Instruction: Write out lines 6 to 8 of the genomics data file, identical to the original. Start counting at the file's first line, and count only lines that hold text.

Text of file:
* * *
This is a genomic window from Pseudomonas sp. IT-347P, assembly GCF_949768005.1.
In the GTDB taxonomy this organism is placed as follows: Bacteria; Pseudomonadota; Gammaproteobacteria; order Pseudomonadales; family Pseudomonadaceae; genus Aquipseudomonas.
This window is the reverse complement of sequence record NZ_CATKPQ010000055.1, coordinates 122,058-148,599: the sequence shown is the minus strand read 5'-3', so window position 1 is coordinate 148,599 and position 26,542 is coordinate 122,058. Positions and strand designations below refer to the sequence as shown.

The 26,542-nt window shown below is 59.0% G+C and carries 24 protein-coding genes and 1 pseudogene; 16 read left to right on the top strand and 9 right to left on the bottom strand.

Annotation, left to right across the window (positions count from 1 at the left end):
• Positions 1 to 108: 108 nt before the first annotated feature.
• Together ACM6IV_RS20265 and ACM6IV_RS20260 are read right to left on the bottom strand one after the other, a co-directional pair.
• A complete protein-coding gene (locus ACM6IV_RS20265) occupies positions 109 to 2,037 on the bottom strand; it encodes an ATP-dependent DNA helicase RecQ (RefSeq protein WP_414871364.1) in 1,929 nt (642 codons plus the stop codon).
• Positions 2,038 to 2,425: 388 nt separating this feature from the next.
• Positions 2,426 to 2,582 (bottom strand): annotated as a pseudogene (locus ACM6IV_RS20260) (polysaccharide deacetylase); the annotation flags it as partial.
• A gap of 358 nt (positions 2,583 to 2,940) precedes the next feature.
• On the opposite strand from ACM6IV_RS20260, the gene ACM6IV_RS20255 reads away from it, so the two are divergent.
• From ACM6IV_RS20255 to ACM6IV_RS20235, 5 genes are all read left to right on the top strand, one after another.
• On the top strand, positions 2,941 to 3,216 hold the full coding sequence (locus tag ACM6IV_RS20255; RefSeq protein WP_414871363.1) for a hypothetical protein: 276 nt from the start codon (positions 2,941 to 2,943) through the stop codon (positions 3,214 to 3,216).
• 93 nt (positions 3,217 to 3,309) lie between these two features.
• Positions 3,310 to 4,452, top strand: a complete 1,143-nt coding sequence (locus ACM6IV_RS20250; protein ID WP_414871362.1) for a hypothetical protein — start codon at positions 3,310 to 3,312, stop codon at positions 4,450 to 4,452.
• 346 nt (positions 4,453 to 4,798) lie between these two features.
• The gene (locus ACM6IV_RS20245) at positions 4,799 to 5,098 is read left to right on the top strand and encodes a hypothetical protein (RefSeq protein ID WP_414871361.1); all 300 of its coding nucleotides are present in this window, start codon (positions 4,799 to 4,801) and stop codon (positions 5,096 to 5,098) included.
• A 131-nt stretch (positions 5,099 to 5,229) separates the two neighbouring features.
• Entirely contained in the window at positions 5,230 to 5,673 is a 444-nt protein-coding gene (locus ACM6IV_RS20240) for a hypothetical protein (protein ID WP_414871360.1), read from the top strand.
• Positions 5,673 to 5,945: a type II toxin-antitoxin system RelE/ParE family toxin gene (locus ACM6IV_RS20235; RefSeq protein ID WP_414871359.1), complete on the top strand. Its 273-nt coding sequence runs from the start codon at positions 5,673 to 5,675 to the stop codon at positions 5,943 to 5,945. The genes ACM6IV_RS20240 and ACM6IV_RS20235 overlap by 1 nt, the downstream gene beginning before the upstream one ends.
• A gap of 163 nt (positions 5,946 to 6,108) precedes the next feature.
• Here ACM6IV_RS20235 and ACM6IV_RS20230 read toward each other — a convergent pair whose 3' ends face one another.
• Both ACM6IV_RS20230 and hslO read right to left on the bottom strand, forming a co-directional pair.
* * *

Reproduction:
• Positions 1 to 108: 108 nt before the first annotated feature.
• Together ACM6IV_RS20265 and ACM6IV_RS20260 are read right to left on the bottom strand one after the other, a co-directional pair.
• A complete protein-coding gene (locus ACM6IV_RS20265) occupies positions 109 to 2,037 on the bottom strand; it encodes an ATP-dependent DNA helicase RecQ (RefSeq protein WP_414871364.1) in 1,929 nt (642 codons plus the stop codon).